“Depends,” he said, as he lay back on the wall. “But I don’t think so.”
When asked if his decision would be influenced by knowledge that the county planned to create a drug treatment center on site at the homeless camp, Mike responded with only a brief scoff of laughter.
A SPRAWLING PROBLEM
As of last week, there were 664 single individuals in Hawaii County registered in the Homeless Management Information System, according to numbers provided by Brandee Menino, CEO of HOPE Services. Only 113 of them had expressed interest in permanent housing to that point.
The rest need to be somewhere. When the county took away Old Airport Park and intensified early morning beach sweeps, the homeless ranks at established camps like the one above the intersection of Palani Road and Queen Kaahumanu Highway near the Kailua Fire Station began to grow.
Located on state land, the county has not been given clearance to evacuate and dismantle the camp.
Capt. Sean Sommers, who works for the Hawaii Fire Department at the Kailua Fire Station, said even a few of his men are uncomfortable with the swelling homeless presence just outside their door, not to mention the easy access into their place of business where firefighters frequently spend the night.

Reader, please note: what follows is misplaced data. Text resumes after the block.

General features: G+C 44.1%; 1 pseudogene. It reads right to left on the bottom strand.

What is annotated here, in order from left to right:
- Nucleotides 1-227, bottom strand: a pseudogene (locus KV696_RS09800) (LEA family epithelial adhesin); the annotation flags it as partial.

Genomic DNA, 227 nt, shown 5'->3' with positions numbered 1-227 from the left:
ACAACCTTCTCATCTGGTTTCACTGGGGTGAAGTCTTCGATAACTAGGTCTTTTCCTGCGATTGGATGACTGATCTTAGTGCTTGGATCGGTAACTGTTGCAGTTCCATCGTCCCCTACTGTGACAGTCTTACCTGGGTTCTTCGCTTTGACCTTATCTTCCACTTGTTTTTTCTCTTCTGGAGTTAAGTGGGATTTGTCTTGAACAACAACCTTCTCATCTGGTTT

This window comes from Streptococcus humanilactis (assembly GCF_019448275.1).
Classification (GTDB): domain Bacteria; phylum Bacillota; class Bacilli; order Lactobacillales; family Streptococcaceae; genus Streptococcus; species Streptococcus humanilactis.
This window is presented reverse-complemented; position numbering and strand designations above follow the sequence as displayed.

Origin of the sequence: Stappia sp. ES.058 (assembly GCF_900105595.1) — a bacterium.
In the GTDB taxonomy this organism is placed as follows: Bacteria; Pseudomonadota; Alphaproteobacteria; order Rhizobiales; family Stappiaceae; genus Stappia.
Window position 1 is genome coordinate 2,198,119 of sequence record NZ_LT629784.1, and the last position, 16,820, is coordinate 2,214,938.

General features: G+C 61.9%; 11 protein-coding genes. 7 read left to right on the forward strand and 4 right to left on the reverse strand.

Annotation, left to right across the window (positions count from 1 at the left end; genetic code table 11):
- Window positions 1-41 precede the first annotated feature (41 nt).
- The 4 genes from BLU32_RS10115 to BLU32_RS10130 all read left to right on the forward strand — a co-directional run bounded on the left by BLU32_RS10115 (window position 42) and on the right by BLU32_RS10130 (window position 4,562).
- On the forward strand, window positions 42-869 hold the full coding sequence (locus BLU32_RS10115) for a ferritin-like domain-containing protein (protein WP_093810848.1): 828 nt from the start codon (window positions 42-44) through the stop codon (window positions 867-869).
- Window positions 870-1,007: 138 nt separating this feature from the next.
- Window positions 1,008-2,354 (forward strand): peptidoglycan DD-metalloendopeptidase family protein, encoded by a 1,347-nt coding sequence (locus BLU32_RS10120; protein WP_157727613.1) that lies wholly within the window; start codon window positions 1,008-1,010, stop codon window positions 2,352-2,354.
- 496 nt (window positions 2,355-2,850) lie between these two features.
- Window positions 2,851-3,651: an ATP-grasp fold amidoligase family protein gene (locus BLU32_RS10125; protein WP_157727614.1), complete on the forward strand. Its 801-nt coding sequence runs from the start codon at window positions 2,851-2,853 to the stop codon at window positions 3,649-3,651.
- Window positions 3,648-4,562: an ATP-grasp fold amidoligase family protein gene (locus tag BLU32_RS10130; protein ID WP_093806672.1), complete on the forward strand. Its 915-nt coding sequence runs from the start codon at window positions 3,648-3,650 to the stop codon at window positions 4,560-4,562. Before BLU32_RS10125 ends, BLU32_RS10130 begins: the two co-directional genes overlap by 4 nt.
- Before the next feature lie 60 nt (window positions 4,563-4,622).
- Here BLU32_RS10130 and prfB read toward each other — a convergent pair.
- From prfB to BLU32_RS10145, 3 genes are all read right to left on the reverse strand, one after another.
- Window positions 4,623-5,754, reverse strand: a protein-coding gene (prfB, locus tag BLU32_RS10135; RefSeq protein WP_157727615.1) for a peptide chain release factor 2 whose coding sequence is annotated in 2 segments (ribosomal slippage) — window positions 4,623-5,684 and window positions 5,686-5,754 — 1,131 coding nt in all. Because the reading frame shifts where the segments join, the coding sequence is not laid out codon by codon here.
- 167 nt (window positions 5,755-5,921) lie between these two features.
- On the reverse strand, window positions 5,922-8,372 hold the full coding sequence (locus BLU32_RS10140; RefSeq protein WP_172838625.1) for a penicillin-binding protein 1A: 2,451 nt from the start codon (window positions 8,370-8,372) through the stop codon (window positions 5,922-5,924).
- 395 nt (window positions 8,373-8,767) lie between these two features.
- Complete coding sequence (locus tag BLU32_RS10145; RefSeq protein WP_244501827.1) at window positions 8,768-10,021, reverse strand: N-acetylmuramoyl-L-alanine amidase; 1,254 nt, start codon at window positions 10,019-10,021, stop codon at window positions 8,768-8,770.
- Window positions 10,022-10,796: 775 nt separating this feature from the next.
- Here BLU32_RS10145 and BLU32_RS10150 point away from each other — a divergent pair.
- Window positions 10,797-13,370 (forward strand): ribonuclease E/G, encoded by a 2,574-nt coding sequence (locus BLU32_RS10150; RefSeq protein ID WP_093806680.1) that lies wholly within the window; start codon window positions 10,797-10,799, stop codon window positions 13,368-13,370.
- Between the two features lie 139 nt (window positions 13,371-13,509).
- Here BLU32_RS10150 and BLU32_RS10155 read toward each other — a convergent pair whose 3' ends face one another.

Perhaps nowhere has the brazen quality of homeless behavior been more glaring than in the examples Sommers, a county-employed authority figure, has encountered at his station.
“I was actually in my dorm room getting ready to go to sleep, and I noticed a reflection in the room,” he said. “I turned around and there was a (homeless) woman who’d just helped herself in. … Without an emergency, it’s basically the same thing as walking into someone’s house.”
It wasn’t the first time Sommers has been roused in the early morning hours to a homeless presence in the fire station. He said that while there have been reports of theft in the past, the homeless he’s encountered in the station are typically wandering around “out of it” either because of mental illness or drugs.
Sommers added that HFD does what it can to address the issues posed by the camp but budgetary restrictions leave solutions limited.
“The big city stuff is starting to come around,” Sommers said.
A lack of public funding and lack of willingness on the part of some homeless to cooperate have been central to a feeling among several residents, visitors and county officials that while stats indicate homeless numbers are on the decline, the day-to-day impact of homeless presence in West Hawaii may well be increasing in both frequency and aggressiveness.
Most of the problems often revolve around only a handful of instigators and recidivists within the population, but no one has yet figured out how to reach them.
In the meantime, aggression builds within their ranks as aggravation, exhaustion and despondence builds within the community — evident in the shocking stories told and disappointing conversations held.
“It’s not the same place,” Pabre said of his hometown. “My kids will never know what it used to be.”